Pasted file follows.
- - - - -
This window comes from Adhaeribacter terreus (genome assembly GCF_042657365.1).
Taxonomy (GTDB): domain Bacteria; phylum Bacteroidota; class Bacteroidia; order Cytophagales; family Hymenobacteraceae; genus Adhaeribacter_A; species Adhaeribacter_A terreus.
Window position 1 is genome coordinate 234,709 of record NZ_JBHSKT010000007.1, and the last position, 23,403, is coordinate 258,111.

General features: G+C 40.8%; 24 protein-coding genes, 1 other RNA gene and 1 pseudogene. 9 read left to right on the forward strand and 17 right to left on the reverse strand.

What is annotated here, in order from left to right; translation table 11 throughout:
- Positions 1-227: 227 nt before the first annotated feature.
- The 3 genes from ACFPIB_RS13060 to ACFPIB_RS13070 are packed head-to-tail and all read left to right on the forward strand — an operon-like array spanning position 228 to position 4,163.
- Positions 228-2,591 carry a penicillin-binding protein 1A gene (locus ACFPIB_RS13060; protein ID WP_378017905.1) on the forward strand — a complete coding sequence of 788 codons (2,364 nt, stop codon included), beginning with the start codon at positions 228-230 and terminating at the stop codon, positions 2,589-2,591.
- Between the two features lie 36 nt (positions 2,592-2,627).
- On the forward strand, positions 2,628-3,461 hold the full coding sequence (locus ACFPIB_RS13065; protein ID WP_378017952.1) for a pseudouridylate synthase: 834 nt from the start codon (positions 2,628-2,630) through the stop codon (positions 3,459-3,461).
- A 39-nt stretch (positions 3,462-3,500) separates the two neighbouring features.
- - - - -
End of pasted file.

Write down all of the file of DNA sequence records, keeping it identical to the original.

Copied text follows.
This window comes from Adhaeribacter terreus (genome assembly GCF_042657365.1).
Taxonomy (GTDB): domain Bacteria; phylum Bacteroidota; class Bacteroidia; order Cytophagales; family Hymenobacteraceae; genus Adhaeribacter_A; species Adhaeribacter_A terreus.
Window position 1 is genome coordinate 234,709 of record NZ_JBHSKT010000007.1, and the last position, 23,403, is coordinate 258,111.

General features: G+C 40.8%; 24 protein-coding genes, 1 other RNA gene and 1 pseudogene. 9 read left to right on the forward strand and 17 right to left on the reverse strand.

What is annotated here, in order from left to right; translation table 11 throughout:
- Positions 1-227: 227 nt before the first annotated feature.
- The 3 genes from ACFPIB_RS13060 to ACFPIB_RS13070 are packed head-to-tail and all read left to right on the forward strand — an operon-like array spanning position 228 to position 4,163.
- Positions 228-2,591 carry a penicillin-binding protein 1A gene (locus ACFPIB_RS13060; protein ID WP_378017905.1) on the forward strand — a complete coding sequence of 788 codons (2,364 nt, stop codon included), beginning with the start codon at positions 228-230 and terminating at the stop codon, positions 2,589-2,591.
- Between the two features lie 36 nt (positions 2,592-2,627).
- On the forward strand, positions 2,628-3,461 hold the full coding sequence (locus ACFPIB_RS13065; protein ID WP_378017952.1) for a pseudouridylate synthase: 834 nt from the start codon (positions 2,628-2,630) through the stop codon (positions 3,459-3,461).
- A 39-nt stretch (positions 3,462-3,500) separates the two neighbouring features.